Akron-Canton Airport officials said Friday they would most likely approve a combined horse racetrack and video slots parlor on airport property, but only if Green gives its blessing.
The big question now, however, is whether the airport is still a potential site for a relocated Thistledown, a thoroughbred track in suburban Cleveland looking to move to the Akron area.
“We don’t know if it’s still on or not,” airport President and Chief Executive Officer Rick McQueen said.
The airport was approached last summer by a real-estate company looking for a large tract of land for an undisclosed use. Airport officials later learned it was Rock Ohio Caesars and Caesars Entertainment searching for a possible site for a racino, the industry term for a combined horse track and video slots parlor.
Rock Ohio took the lead with regard to the airport land, said Robert Konstand, an Airport Authority trustee who is also a real-estate attorney and who has been helping the airport during the early negotiations.
The company indicated it would invest “a couple hundred million dollars” and that there could be 500 to 650 full-time jobs created, he said.
Airport officials signed a confidentiality agreement in August and got as far as a draft lease in November for 80 acres and potentially 160 acres on the northwest corner of airport property along Greensburg Road east of Massillon Road.
“Up until two months ago, I assumed it was not going or they were not doing it here,” McQueen said.
Konstand said airport officials have discussed the potential racino with Green Mayor Dick Norton. Rock Ohio also requested that the airport contact the mayor last month to feel out the city’s reaction, he added.
Norton declined to comment for this story.
Konstand said that the mayor asked about the financial investment being made by Rock Ohio, how many jobs would come to the city, how the racino would impact traffic and what type of infrastructure it would take to support the operation. It was clear, Konstand said, though, that Norton did not want the racino near what would be considered downtown Green.
Documents released by the airport on Friday indicate there was a confidentiality agreement signed by Norton regarding the project.
The Akron Beacon Journal has filed a public records request with the city for documents related to the potential project, but Green Law Director Steve Pruneski indicated Friday that an initial search showed the city has no records to turn over.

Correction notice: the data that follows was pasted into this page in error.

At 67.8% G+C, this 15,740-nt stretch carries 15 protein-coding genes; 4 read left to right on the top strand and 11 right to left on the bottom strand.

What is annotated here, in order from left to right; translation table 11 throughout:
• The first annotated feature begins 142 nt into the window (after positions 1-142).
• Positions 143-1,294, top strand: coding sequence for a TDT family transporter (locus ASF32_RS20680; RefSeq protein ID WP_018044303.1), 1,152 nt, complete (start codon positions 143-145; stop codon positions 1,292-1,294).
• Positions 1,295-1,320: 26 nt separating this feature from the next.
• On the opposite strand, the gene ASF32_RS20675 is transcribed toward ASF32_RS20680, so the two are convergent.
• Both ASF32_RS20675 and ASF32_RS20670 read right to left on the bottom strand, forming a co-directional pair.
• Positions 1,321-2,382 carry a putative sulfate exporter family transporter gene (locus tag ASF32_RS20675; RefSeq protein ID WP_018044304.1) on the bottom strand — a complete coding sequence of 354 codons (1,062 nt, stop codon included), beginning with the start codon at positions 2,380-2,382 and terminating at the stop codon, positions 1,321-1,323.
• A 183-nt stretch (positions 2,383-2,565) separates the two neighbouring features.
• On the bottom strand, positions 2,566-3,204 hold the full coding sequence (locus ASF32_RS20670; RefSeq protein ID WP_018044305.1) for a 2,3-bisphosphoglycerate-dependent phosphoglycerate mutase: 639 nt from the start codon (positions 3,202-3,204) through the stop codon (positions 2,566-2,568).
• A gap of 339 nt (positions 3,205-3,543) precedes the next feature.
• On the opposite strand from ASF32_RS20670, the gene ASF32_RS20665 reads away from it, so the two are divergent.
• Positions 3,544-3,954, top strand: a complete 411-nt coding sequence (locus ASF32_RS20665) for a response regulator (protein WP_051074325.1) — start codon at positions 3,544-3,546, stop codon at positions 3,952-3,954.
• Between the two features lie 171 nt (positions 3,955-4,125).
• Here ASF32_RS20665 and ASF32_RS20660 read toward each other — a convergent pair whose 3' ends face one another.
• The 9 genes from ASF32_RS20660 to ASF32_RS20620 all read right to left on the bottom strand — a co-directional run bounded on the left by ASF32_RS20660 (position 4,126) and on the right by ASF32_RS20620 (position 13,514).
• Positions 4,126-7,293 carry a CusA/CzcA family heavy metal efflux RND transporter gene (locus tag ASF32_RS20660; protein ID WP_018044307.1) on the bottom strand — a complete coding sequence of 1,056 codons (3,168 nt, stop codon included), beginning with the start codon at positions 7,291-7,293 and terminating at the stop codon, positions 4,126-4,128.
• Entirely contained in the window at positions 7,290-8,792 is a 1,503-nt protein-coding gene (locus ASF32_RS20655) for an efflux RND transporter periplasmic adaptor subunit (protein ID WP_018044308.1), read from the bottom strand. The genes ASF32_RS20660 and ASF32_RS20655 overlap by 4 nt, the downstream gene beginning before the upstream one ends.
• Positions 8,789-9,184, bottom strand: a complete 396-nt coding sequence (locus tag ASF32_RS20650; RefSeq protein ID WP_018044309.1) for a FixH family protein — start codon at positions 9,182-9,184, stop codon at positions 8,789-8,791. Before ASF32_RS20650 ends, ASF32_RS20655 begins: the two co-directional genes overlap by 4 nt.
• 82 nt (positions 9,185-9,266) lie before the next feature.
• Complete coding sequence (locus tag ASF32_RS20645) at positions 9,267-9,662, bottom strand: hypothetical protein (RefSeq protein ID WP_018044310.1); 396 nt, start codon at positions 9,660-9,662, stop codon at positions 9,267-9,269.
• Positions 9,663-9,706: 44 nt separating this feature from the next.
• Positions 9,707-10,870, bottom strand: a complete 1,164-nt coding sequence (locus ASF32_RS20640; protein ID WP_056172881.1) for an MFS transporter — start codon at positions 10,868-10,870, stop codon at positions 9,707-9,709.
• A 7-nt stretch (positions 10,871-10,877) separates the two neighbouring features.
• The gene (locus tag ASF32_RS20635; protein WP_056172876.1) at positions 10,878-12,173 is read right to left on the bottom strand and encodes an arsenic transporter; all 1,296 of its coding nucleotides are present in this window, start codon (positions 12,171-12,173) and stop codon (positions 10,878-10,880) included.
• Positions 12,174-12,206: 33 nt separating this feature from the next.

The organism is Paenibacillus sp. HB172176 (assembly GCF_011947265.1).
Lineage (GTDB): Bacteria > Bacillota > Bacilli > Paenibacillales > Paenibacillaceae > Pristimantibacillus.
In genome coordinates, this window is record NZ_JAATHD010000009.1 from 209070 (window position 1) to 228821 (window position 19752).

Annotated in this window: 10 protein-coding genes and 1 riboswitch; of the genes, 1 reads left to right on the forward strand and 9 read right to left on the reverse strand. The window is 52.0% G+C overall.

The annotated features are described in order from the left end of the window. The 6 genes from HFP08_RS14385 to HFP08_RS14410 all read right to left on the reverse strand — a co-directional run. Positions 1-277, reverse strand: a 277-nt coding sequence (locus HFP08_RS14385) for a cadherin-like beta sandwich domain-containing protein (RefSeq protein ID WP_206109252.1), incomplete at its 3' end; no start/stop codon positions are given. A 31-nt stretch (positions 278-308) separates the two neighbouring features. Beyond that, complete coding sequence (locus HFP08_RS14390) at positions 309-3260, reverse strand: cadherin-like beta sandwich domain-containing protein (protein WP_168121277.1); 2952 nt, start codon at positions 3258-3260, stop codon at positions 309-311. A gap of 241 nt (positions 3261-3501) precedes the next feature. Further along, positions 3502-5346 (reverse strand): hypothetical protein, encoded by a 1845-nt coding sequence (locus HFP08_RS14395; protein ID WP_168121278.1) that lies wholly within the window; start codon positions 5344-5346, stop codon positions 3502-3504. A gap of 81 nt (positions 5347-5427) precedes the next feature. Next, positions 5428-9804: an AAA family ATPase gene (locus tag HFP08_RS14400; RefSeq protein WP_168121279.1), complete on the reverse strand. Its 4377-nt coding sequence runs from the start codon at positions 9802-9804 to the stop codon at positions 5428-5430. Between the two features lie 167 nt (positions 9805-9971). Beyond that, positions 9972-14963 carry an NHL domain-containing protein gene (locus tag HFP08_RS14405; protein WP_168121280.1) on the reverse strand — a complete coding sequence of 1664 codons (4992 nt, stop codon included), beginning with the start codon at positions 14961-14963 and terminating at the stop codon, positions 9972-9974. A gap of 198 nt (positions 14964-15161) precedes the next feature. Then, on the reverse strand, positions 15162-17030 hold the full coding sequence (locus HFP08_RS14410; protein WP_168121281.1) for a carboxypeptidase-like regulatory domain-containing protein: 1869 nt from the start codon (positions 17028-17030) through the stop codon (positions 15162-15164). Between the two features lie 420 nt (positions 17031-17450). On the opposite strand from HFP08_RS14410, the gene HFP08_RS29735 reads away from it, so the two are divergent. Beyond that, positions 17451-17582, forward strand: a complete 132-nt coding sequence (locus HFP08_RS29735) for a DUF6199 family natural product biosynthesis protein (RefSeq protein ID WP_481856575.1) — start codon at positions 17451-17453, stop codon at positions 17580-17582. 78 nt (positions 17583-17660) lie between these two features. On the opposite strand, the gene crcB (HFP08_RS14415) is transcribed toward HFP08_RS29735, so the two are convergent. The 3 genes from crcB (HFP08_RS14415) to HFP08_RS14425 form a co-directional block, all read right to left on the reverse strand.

Airport officials have heard nothing from Rock Ohio since they met with Green.
A Rock Ohio spokeswoman didn’t return an email seeking comment on the potential airport site.
“They have made it clear that there are other sites involved from day one,” Konstand said, adding that they did not know the other locations.
Rock Ohio officials have described only in general what they envisioned for the potential site, said Konstand and McQueen. Horses would reside near the track and the main building would house video slots, as well as restaurants.
“They looked at it that it would be entertainment. Instead of going to dinner and the movies, you could go to dinner and the racino,” Konstand said.
Rock Ohio told airport officials that it is looking to move to the Akron-Canton area for its next investment after Cleveland, he added.
When asked whether a racino would be beneficial to travelers who come to the airport from all over Ohio and parts of Pennsylvania for the low fares, McQueen said, “With the operation as they describe it, I don’t think this is going to be a destination for the air traveler.”
Travelers may spend an hour or two at the racino before or after a flight, but McQueen said he doesn’t see the racino bringing in extra travelers for the airport.
While airport officials did not know at the time with whom they had signed a confidentiality agreement and letter of intent, they insisted to know the identity of the potential tenant before taking the documents to the airport board for approval to begin negotiations. That’s when they found out it was Rock Ohio Caesars and Caesars Entertainment.
“We were shocked,” Konstand said.